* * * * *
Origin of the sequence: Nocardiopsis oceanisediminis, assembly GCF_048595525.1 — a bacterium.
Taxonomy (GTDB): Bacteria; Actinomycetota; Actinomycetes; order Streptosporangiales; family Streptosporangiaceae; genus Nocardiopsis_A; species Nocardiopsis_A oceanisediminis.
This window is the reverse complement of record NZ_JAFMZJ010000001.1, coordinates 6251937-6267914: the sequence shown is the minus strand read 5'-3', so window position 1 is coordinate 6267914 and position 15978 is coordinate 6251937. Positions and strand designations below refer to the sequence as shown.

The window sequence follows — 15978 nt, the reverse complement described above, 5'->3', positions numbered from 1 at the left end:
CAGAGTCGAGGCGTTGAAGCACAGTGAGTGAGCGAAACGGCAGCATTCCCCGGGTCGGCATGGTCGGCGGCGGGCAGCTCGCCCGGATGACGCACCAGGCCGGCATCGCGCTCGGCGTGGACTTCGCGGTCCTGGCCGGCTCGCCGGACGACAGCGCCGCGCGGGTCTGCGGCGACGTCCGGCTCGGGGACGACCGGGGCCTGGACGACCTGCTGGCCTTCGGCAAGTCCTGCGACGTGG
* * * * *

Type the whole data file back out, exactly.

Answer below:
Origin of the sequence: Nocardiopsis oceanisediminis, assembly GCF_048595525.1 — a bacterium.
Taxonomy (GTDB): Bacteria; Actinomycetota; Actinomycetes; order Streptosporangiales; family Streptosporangiaceae; genus Nocardiopsis_A; species Nocardiopsis_A oceanisediminis.
This window is the reverse complement of record NZ_JAFMZJ010000001.1, coordinates 6251937-6267914: the sequence shown is the minus strand read 5'-3', so window position 1 is coordinate 6267914 and position 15978 is coordinate 6251937. Positions and strand designations below refer to the sequence as shown.

The window sequence follows — 15978 nt, the reverse complement described above, 5'->3', positions numbered from 1 at the left end:
CAGAGTCGAGGCGTTGAAGCACAGTGAGTGAGCGAAACGGCAGCATTCCCCGGGTCGGCATGGTCGGCGGCGGGCAGCTCGCCCGGATGACGCACCAGGCCGGCATCGCGCTCGGCGTGGACTTCGCGGTCCTGGCCGGCTCGCCGGACGACAGCGCCGCGCGGGTCTGCGGCGACGTCCGGCTCGGGGACGACCGGGGCCTGGACGACCTGCTGGCCTTCGGCAAGTCCTGCGACGTGG